the existing residential neighborhood over Fitzsimmons'
trial court also rejected Applicant's argument that the
trial court erred in upholding the ZHB's decision based
on Conclusion of Law No. 15, which states: "By a vote of
2-2, the [a]pplication for a [s]pecial [e]xception was denied
finding the proposed tower would not meet the standards of
[Section 118 (C)(4)(e)]." ZHB Op., 6/15/15, Concl. of
Law No. 15. In response, the trial court explained the
hearing transcript clearly showed the ZHB voted two-to-two.
See ZHB Hr'g, 6/10/15, at 54-55. The trial court
noted that a tie vote is deemed a denial under applicable
law. The trial court further stated that, in its findings of
fact and conclusions of law, the ZHB adequately detailed its
reasons for denying the requested special exception. This
matter is now before us for disposition.
appeal,  Applicant begins by pointing out that a
special exception applicant has the duty to present evidence
and the burden of persuading the ZHB that its proposed use
meets the ordinance's objective requirements.
MarkWest Liberty Midstream & Res., LLC v.
Cecil Twp. Zoning Hearing Bd., 102 A.3d 549 (Pa. Cmwlth.
2014), appeal denied, 113 A.3d 281 (Pa. 2015)
(citing Morrell v. Zoning Hearing Bd. of Borough
of Shrewsbury, 17 A.3d 972, 975 (Pa. Cmwlth. 2011);
Greaton Props. v. Lower Merion Twp., 796 A.2d 1038,
1045-46 (Pa. Cmwlth. 2002)). Here, Applicant contends, it
satisfied this burden by presenting evidence that its
proposed tower would comply with all of the zoning
ordinance's requirements. Once an applicant meets this
burden, "a presumption arises that the use is consistent
with the health, safety and general welfare of the
community." Id. at 553. The burden then shifts
to the objectors to present evidence and persuade the ZHB
that the proposed use will have a generally detrimental
Applicant maintains, the objectors did not satisfy their
burden of showing the proposed tower would be detrimental to
public health, safety and welfare. Applicant argues that, in
attempting to satisfy this burden, the objectors produced no
sufficient, credible evidence; instead, they relied solely on
speculation and unfounded personal opinions. Because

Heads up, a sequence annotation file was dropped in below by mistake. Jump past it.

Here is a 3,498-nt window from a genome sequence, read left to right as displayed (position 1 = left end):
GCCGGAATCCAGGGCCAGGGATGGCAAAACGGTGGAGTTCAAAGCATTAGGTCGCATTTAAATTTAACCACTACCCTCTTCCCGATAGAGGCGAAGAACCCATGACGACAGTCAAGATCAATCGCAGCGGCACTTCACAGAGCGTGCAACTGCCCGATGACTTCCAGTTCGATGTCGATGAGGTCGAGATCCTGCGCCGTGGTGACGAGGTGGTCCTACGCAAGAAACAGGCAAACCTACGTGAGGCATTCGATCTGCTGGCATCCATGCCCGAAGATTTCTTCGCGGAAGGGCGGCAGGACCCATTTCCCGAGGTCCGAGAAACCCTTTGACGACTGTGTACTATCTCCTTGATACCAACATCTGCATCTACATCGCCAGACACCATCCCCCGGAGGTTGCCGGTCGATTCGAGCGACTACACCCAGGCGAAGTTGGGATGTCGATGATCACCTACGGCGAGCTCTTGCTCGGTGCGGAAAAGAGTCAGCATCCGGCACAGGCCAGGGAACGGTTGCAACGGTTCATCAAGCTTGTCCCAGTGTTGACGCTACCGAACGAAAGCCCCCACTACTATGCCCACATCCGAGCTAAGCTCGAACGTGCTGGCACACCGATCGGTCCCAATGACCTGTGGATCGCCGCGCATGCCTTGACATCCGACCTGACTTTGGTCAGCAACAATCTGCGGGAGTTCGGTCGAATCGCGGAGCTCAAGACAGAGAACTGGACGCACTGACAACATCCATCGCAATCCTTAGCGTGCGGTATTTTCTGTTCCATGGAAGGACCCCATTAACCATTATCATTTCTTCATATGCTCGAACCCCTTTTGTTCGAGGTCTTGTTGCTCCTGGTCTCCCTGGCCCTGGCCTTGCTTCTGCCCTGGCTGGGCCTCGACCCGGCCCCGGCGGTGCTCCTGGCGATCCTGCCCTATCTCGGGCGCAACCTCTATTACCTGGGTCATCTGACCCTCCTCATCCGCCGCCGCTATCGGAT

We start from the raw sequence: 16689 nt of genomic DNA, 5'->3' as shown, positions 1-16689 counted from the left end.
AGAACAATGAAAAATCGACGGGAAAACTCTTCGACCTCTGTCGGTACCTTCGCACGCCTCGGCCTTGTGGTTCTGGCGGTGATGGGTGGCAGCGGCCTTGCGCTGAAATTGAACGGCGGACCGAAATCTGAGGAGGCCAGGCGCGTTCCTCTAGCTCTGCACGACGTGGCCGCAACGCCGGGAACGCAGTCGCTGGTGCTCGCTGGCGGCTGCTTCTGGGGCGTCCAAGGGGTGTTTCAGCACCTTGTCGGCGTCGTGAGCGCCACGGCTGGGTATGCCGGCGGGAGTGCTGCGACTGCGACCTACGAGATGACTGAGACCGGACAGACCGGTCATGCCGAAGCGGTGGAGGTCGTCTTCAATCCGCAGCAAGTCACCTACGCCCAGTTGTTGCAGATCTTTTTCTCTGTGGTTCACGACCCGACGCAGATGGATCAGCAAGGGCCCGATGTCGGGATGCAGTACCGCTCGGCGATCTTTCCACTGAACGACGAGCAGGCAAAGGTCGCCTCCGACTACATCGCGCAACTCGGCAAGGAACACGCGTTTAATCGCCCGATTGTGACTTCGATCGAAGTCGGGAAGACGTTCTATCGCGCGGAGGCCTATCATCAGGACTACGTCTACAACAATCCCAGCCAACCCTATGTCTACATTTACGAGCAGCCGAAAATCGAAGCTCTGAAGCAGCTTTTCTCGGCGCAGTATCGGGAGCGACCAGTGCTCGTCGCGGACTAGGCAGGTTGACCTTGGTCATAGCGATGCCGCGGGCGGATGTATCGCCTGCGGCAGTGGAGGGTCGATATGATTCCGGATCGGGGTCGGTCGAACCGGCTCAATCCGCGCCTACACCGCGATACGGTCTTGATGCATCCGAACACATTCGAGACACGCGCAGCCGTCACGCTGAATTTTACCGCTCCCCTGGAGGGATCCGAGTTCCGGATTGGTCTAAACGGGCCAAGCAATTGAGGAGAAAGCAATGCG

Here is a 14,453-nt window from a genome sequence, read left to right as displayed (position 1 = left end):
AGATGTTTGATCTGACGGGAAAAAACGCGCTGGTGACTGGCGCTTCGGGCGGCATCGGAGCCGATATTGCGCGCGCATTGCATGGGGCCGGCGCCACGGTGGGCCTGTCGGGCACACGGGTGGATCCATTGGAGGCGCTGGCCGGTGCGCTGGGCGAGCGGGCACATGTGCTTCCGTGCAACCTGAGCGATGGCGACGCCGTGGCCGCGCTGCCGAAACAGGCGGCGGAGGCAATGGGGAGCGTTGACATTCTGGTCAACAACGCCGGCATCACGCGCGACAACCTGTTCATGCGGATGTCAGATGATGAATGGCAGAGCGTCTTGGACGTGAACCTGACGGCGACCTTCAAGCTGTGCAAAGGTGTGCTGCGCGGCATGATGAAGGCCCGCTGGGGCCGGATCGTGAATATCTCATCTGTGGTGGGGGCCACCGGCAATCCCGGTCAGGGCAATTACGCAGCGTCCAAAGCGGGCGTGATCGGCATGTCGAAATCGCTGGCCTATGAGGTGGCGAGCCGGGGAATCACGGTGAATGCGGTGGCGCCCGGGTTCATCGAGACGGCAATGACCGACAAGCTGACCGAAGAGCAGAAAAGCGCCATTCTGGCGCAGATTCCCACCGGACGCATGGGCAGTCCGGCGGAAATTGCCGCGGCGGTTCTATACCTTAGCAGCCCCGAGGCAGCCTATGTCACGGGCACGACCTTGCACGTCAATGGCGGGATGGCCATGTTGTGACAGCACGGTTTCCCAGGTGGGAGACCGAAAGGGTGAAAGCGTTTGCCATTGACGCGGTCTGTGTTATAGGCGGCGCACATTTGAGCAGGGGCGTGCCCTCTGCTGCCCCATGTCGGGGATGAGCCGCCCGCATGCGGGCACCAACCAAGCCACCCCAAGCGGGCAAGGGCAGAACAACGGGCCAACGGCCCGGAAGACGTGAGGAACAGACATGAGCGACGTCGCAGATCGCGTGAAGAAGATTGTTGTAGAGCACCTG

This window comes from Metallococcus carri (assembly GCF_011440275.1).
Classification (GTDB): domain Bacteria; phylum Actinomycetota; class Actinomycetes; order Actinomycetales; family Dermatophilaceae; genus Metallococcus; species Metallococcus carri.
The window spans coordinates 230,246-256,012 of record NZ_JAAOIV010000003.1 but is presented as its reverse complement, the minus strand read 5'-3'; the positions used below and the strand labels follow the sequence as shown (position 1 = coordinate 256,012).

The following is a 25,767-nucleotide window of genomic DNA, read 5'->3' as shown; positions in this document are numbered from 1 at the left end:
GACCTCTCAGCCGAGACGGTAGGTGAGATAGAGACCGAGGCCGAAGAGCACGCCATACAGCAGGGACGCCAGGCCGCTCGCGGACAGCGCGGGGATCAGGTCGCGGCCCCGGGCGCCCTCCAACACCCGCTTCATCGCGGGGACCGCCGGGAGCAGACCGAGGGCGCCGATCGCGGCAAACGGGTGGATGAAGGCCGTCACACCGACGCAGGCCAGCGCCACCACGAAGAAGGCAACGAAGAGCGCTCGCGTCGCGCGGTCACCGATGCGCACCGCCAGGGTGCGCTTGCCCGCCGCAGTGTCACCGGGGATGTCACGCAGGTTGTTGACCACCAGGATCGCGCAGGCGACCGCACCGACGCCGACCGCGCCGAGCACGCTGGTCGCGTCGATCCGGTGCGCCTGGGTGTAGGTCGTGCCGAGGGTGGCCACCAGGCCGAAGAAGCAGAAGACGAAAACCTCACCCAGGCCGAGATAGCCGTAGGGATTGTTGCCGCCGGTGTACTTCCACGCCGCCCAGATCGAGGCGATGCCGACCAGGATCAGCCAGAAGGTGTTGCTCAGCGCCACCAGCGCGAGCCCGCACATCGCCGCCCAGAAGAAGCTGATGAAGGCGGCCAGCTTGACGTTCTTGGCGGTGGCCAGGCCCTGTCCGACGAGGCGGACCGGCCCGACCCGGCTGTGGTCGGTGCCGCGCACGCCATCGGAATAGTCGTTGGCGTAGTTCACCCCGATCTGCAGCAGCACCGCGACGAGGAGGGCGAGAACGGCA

Applicant proved its proposed tower would comply with all
zoning ordinance requirements, and the objectors did not show
the tower would have a detrimental effect, Applicant asserts,
the ZHB should have approved the special exception
argues the ZHB's findings and conclusions state, without
explanation, that the proposed tower would not meet the
standards of Section 118(C)(4)(e) of the zoning ordinance,
which requires that a proposed use "not significantly
negatively affect the desirable character of an existing
residential neighborhood." Applicant contends the
ZHB's findings and conclusions offer no explanation or
analysis as to how the ZHB reached this conclusion.
Further, according to Applicant, there is nothing in the
transcript to support any such determination.
asserts that, pursuant to Section 306(B) of the zoning
ordinance, a commercial communications tower, like the
proposed tower, is permitted by special exception in the I-L
zoning district. Section 119(C) of the zoning ordinance
states that the ZHB shall approve any proposed special
exception if it finds adequate evidence that the proposed use
will meet: (1) all standards listed in 118(C)(4) of the
zoning ordinance; (2) specific standards for the proposed use
listed in Sections 402 and 403 of the zoning ordinance; and,
(3) all other applicable zoning ordinance requirements.
Applicant notes Section 118(C)(4) of the zoning ordinance
discusses additional criteria that must be met prior to
approval of special exception requests. Applicant then
details the record evidence that it contends shows its
proposed tower satisfies all of these criteria.
also maintains the record lacks substantial evidence that its
proposed tower would substantially affect the health, safety
and welfare of the community. Applicant argues that at the
ZHB hearing, after Applicant presented evidence to establish
the proposed tower met the zoning ordinance's objective
requirements, two objectors (Walsh and Palmer) ...